Figure 2

Figure 2. Possible routes for the selective accumulation of unusual fatty acids in seed oils.

Schematic pathways for unusual fatty acid (UFA) incorporation into triacylglycerols (TAG) after synthesis in phosphatidylcholine (PC). The sn numbers on a pathway indicate the possible positions of vernoloyl groups in TAG. LPA, lysophosphatidate; PA, phosphatidate; PDAT, phospholipid:diacylglycerol acyltransferase; CPT, cholinephosphotransferase; DGAT, acyl-CoA:diacylglycerol acyltransferase; DGTA, diacylglycerol transacylase; LPCAT, lysophosphatidylcholine acyltransferase; GPAT, glycerol-3-phosphate acyltransferase; LPAT, lysophosphatidate acyltransferase; PAP, phosphatidate phosphatase; PL, phospholipase; ACS, acyl-CoA synthetase.

In order to induce large changes in oil composition, lysophosphatidic acid acyltransferase (LPAT) has been considered an important target enzyme because of its selective discrimination ability. High-erucic-acid rapeseed (HEAR; Brassica napus) and meadowfoam (Limnanthes) have 60% and 90% erucic acid in their triacylglycerols. In meadowfoam, erucic acid is present in the sn-2 position of triacylglycerols whereas it is excluded in rapeseed. This difference was attributed to the substrate specificity of LPAT in the two species. To alter the stereochemical composition of rapeseed oil, a cDNA encoding Limnanthes seed-specific LPAT was expressed in Brassica napus plants using a napin expression cassette. In the transgenic plants, 22.3% erucic acid was present at the sn-2 position leading to the production of trierucin. However, alteration of erucic acid at the sn-2 position did not affect the total erucic acid content. It may be that the meadowfoam LPAT does not increase the erucic acid content of rapeseed because of the limited pool size of the 22:1 coenzyme A in the maturing embryos of B. napus.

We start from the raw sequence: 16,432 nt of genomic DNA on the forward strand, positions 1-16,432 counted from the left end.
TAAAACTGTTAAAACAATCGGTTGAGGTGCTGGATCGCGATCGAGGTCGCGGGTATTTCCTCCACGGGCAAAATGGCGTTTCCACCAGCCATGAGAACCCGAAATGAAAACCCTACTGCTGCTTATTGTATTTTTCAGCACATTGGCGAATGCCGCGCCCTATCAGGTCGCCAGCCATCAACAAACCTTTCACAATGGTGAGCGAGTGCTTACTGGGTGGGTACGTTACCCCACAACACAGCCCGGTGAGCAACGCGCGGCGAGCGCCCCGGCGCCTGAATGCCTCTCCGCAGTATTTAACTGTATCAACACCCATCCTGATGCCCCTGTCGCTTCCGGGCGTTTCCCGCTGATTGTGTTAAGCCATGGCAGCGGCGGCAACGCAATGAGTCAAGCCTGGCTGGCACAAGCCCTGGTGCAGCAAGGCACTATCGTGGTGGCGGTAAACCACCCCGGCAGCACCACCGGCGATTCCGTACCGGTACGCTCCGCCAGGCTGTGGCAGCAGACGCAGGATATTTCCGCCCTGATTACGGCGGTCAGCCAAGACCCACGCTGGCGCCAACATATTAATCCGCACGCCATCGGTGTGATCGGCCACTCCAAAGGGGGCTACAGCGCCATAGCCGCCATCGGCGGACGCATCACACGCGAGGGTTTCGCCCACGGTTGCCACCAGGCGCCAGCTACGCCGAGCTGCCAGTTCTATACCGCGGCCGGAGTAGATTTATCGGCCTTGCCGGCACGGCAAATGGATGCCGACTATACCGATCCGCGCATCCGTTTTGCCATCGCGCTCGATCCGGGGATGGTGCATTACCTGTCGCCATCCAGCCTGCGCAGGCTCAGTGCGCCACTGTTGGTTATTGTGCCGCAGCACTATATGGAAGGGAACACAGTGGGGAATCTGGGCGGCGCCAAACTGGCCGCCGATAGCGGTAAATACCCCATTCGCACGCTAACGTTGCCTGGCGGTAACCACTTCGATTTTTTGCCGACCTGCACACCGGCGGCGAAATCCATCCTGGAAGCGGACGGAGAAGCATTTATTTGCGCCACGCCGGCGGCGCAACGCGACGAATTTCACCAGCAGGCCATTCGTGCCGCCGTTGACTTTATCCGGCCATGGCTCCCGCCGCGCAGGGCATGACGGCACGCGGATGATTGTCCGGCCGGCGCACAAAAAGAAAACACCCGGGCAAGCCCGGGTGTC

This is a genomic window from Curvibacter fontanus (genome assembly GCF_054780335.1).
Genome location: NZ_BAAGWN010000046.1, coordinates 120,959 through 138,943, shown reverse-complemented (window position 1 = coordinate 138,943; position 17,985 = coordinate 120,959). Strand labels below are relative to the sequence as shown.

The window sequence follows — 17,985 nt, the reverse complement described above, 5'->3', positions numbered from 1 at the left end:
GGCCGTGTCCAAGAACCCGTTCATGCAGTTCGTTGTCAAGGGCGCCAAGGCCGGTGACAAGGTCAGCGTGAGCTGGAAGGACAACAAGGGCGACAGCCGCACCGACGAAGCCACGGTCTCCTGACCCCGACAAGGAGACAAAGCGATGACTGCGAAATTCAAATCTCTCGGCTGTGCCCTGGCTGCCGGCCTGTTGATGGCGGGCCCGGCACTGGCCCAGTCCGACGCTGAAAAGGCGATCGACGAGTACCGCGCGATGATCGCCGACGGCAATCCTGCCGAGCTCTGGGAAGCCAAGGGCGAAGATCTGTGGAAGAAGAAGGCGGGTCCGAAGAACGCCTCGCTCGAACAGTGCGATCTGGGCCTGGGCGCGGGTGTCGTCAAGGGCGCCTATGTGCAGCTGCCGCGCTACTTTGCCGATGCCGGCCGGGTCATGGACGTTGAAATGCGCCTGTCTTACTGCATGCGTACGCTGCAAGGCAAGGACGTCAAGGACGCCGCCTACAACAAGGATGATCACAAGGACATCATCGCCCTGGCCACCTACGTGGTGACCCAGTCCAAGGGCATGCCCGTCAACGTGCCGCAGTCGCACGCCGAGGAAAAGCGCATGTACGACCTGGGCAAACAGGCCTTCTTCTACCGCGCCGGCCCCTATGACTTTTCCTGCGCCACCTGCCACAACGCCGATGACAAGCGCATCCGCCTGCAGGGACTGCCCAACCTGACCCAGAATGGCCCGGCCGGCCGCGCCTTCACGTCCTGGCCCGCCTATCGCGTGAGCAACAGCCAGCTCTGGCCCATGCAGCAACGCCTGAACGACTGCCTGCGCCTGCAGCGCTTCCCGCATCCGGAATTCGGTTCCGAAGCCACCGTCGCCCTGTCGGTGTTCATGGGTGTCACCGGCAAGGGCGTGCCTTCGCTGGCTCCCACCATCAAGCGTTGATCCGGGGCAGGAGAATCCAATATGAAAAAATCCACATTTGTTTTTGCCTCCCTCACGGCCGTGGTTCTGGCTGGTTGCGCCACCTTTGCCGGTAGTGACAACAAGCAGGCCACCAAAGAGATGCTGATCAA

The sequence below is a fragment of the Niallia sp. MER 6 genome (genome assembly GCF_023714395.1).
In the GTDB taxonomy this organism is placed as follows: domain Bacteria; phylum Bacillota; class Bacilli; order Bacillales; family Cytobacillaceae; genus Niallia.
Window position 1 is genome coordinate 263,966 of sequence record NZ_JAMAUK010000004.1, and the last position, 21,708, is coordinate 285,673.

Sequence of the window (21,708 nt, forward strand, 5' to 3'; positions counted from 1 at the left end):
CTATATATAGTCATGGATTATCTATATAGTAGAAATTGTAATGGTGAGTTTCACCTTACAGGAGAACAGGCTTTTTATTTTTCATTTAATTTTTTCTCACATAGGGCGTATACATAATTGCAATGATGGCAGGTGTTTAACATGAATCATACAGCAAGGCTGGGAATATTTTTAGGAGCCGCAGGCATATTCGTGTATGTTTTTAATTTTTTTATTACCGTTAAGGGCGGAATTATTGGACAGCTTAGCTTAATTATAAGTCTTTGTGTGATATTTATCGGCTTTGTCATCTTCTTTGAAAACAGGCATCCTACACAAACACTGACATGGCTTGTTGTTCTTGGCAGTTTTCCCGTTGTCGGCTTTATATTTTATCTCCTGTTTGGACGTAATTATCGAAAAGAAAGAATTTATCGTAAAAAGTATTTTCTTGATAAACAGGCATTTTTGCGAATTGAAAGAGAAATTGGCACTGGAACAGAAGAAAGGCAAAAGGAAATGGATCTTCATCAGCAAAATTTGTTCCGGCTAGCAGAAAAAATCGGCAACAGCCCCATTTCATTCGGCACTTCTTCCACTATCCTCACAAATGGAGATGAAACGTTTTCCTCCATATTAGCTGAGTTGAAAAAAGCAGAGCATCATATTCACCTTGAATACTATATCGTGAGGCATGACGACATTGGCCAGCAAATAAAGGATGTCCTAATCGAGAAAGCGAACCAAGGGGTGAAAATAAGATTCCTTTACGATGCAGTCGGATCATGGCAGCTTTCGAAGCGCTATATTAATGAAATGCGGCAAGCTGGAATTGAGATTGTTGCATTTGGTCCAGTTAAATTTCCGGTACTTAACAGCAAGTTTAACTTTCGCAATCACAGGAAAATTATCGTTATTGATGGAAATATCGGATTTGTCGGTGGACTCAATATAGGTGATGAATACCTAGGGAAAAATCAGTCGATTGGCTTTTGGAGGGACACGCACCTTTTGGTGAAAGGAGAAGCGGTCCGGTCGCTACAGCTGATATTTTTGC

The metabolism of laurate was found to be different in transgenic B. napus lines (transformed with a California bay lauroyl-acyl carrier protein thioesterase cDNA driven by napin promoter) and the natural laurate accumulators coconut, oil palm and Cuphea wrightii. When tested at the mid-stage of embryo development, the phosphatidylcholine had up to 26 mole% of laurate in the transgenic rapeseed high laurate line, whereas other species it ranged between 1 to 4 mole%. The laurate in the Brassica triacylglycerols was almost totally confined to the outer sn-1 and sn-3 positions whereas the laurate in coconut and Cuphea was highest in the sn-2 position. Very low amounts of laurate were found in the sn-2 position in diacylglycerols and phosphatidylcholine of the rapeseed lipids indicating no arrangement of laurate between the outer and sn-2 positions occurred in any of the lipids. There was an enhanced activity of lauroyl-phosphatidylcholine metabolizing enzymes in the laurate-producing rapeseed when embryos were fed with 14C-lauroyl-phosphatidylcholine and 14C-palmitoyl-phosphatidylcholine. The data indicated that diacylglycerols was preferentially utilized from natural laurate accumulators like oil palm, coconut and Cuphea. Transgenic rapeseed oil expressing California bay thioesterase produced 60% saturated fatty acids with laurate alone comprising 48%. In these plants laurate was present only at the sn-1 and sn-3 positions. When these plants were crossed with transgenic lines expressing coconut LPAT, laurate was present at the sn-2 position along with the sn-1 and sn-3 positions in the resulting hybrids. An overall increase in the oil content was also observed.